Tuesday, July 22, 2014

Congress may remove safeguards protecting seniors from fraud



BY JOE SESTAK JoeSestak.com

JOHNSTOWN — A scam artist stops by your 92-year-old neighbor’s home and repeatedly convinces her to give him $200 on each visit for a “can’t lose” investment. Hearing about it, the local police persuade the scammer to end his fraudulent behavior, but then the city council orders the police to stop their interference with “free market” decisions. True?

Yes. Congress is about to vote on terminating a successful Department of Justice (DOJ) task force known as Operation Choke Point that protects our seniors from comparable financial fraud conducted on a national scale by a number of banks complicit with fraudsters.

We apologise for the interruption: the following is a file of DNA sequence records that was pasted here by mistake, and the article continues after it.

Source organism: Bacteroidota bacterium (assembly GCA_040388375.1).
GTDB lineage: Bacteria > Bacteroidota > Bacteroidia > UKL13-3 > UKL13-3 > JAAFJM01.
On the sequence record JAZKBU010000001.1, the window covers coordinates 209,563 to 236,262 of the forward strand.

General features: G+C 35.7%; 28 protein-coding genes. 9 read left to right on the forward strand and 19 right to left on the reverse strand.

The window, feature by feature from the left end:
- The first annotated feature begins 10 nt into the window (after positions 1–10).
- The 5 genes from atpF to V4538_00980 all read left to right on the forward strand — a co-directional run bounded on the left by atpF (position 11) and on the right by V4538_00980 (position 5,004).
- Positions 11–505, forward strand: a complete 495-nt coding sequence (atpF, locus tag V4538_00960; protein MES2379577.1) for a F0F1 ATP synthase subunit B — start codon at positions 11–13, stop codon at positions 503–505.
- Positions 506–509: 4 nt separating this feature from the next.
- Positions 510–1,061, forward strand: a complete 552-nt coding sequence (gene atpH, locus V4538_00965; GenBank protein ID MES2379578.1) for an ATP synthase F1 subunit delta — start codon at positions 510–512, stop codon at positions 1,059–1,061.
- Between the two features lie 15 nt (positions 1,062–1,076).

Elder abuse – financial, physical and emotional – has been called the crime of the 21st century, an epidemic that is expanding at an alarming rate in Pennsylvania. With the second-highest percentage of seniors among states, the elderly Pennsylvanian who recently had $85,000 drained from his bank accounts as he slipped into dementia is far from an isolated incident.

I saw it in my district as a congressman when Wachovia Bank allowed fraudulent telemarketers to knowingly use the bank’s accounts to steal millions of dollars from elderly victims throughout Pennsylvania; a number of them were my constituents.

A civil court ordered Wachovia to provide restitution to the victims, but such bank-abetted fraud steals $3 billion a year from seniors.

Most banks are on the alert for such fraud, but Operation Choke Point was finally set up last year to crack down on senior financial abuse because there are those who abet billions of dollars of harm to vulnerable seniors.

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